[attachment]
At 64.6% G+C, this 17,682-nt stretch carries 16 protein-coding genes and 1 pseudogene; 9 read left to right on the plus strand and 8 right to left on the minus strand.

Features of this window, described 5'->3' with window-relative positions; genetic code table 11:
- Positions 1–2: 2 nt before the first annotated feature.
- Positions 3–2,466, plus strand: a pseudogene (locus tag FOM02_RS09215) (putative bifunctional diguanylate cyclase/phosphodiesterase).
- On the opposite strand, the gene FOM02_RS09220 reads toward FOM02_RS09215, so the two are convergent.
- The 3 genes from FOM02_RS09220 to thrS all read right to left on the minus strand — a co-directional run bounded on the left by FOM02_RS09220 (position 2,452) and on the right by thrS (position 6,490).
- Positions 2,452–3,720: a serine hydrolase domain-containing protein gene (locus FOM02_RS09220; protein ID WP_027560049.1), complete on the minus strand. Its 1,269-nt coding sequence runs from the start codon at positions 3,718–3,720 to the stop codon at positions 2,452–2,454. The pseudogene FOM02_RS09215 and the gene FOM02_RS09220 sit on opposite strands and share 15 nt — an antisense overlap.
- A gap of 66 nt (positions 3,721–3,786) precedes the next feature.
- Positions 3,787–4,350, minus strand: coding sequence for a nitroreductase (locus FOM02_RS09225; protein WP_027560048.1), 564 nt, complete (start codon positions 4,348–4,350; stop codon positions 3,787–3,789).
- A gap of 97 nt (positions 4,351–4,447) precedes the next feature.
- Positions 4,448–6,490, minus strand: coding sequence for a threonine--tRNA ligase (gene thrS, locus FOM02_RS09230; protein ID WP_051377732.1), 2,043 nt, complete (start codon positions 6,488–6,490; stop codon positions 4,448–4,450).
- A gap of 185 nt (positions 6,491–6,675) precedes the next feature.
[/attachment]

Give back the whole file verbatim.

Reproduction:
At 64.6% G+C, this 17,682-nt stretch carries 16 protein-coding genes and 1 pseudogene; 9 read left to right on the plus strand and 8 right to left on the minus strand.

Features of this window, described 5'->3' with window-relative positions; genetic code table 11:
- Positions 1–2: 2 nt before the first annotated feature.
- Positions 3–2,466, plus strand: a pseudogene (locus tag FOM02_RS09215) (putative bifunctional diguanylate cyclase/phosphodiesterase).
- On the opposite strand, the gene FOM02_RS09220 reads toward FOM02_RS09215, so the two are convergent.
- The 3 genes from FOM02_RS09220 to thrS all read right to left on the minus strand — a co-directional run bounded on the left by FOM02_RS09220 (position 2,452) and on the right by thrS (position 6,490).
- Positions 2,452–3,720: a serine hydrolase domain-containing protein gene (locus FOM02_RS09220; protein ID WP_027560049.1), complete on the minus strand. Its 1,269-nt coding sequence runs from the start codon at positions 3,718–3,720 to the stop codon at positions 2,452–2,454. The pseudogene FOM02_RS09215 and the gene FOM02_RS09220 sit on opposite strands and share 15 nt — an antisense overlap.
- A gap of 66 nt (positions 3,721–3,786) precedes the next feature.
- Positions 3,787–4,350, minus strand: coding sequence for a nitroreductase (locus FOM02_RS09225; protein WP_027560048.1), 564 nt, complete (start codon positions 4,348–4,350; stop codon positions 3,787–3,789).
- A gap of 97 nt (positions 4,351–4,447) precedes the next feature.
- Positions 4,448–6,490, minus strand: coding sequence for a threonine--tRNA ligase (gene thrS, locus FOM02_RS09230; protein ID WP_051377732.1), 2,043 nt, complete (start codon positions 6,488–6,490; stop codon positions 4,448–4,450).
- A gap of 185 nt (positions 6,491–6,675) precedes the next feature.